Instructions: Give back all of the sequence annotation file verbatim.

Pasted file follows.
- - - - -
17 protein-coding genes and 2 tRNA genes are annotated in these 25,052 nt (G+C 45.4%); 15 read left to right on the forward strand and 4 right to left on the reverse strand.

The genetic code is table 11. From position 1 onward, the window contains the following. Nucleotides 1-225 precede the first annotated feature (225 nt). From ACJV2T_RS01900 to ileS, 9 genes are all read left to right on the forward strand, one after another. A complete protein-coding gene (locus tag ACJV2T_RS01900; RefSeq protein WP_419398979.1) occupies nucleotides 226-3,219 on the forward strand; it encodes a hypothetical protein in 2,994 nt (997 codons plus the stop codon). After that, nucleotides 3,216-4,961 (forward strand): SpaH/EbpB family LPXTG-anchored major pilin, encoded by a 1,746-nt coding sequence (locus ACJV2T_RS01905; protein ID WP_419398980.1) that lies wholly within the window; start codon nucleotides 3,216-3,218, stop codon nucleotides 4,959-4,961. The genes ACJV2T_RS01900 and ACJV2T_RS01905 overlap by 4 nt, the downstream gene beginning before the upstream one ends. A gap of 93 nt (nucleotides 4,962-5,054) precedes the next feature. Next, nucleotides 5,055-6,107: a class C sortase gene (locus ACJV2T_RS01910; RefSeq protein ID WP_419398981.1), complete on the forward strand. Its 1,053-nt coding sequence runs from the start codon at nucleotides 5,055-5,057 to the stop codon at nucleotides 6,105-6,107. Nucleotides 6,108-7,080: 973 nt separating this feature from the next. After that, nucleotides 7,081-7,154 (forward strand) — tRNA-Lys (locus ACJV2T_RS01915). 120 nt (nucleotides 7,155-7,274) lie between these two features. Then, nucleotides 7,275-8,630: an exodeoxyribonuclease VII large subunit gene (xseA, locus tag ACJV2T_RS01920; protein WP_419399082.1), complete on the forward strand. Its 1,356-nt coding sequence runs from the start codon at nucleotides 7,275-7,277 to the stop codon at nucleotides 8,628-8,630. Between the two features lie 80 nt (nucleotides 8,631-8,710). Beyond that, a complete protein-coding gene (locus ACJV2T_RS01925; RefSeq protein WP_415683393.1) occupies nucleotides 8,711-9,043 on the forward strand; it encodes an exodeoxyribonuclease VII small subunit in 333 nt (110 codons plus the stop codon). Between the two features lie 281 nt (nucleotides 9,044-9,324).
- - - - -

17 protein-coding genes and 2 tRNA genes are annotated in these 25,052 nt (G+C 45.4%); 15 read left to right on the forward strand and 4 right to left on the reverse strand.

The genetic code is table 11. From position 1 onward, the window contains the following. Nucleotides 1-225 precede the first annotated feature (225 nt). From ACJV2T_RS01900 to ileS, 9 genes are all read left to right on the forward strand, one after another. A complete protein-coding gene (locus tag ACJV2T_RS01900; RefSeq protein WP_419398979.1) occupies nucleotides 226-3,219 on the forward strand; it encodes a hypothetical protein in 2,994 nt (997 codons plus the stop codon). After that, nucleotides 3,216-4,961 (forward strand): SpaH/EbpB family LPXTG-anchored major pilin, encoded by a 1,746-nt coding sequence (locus ACJV2T_RS01905; protein ID WP_419398980.1) that lies wholly within the window; start codon nucleotides 3,216-3,218, stop codon nucleotides 4,959-4,961. The genes ACJV2T_RS01900 and ACJV2T_RS01905 overlap by 4 nt, the downstream gene beginning before the upstream one ends. A gap of 93 nt (nucleotides 4,962-5,054) precedes the next feature. Next, nucleotides 5,055-6,107: a class C sortase gene (locus ACJV2T_RS01910; RefSeq protein ID WP_419398981.1), complete on the forward strand. Its 1,053-nt coding sequence runs from the start codon at nucleotides 5,055-5,057 to the stop codon at nucleotides 6,105-6,107. Nucleotides 6,108-7,080: 973 nt separating this feature from the next. After that, nucleotides 7,081-7,154 (forward strand) — tRNA-Lys (locus ACJV2T_RS01915). 120 nt (nucleotides 7,155-7,274) lie between these two features. Then, nucleotides 7,275-8,630: an exodeoxyribonuclease VII large subunit gene (xseA, locus tag ACJV2T_RS01920; protein WP_419399082.1), complete on the forward strand. Its 1,356-nt coding sequence runs from the start codon at nucleotides 7,275-7,277 to the stop codon at nucleotides 8,628-8,630. Between the two features lie 80 nt (nucleotides 8,631-8,710). Beyond that, a complete protein-coding gene (locus ACJV2T_RS01925; RefSeq protein WP_415683393.1) occupies nucleotides 8,711-9,043 on the forward strand; it encodes an exodeoxyribonuclease VII small subunit in 333 nt (110 codons plus the stop codon). Between the two features lie 281 nt (nucleotides 9,044-9,324).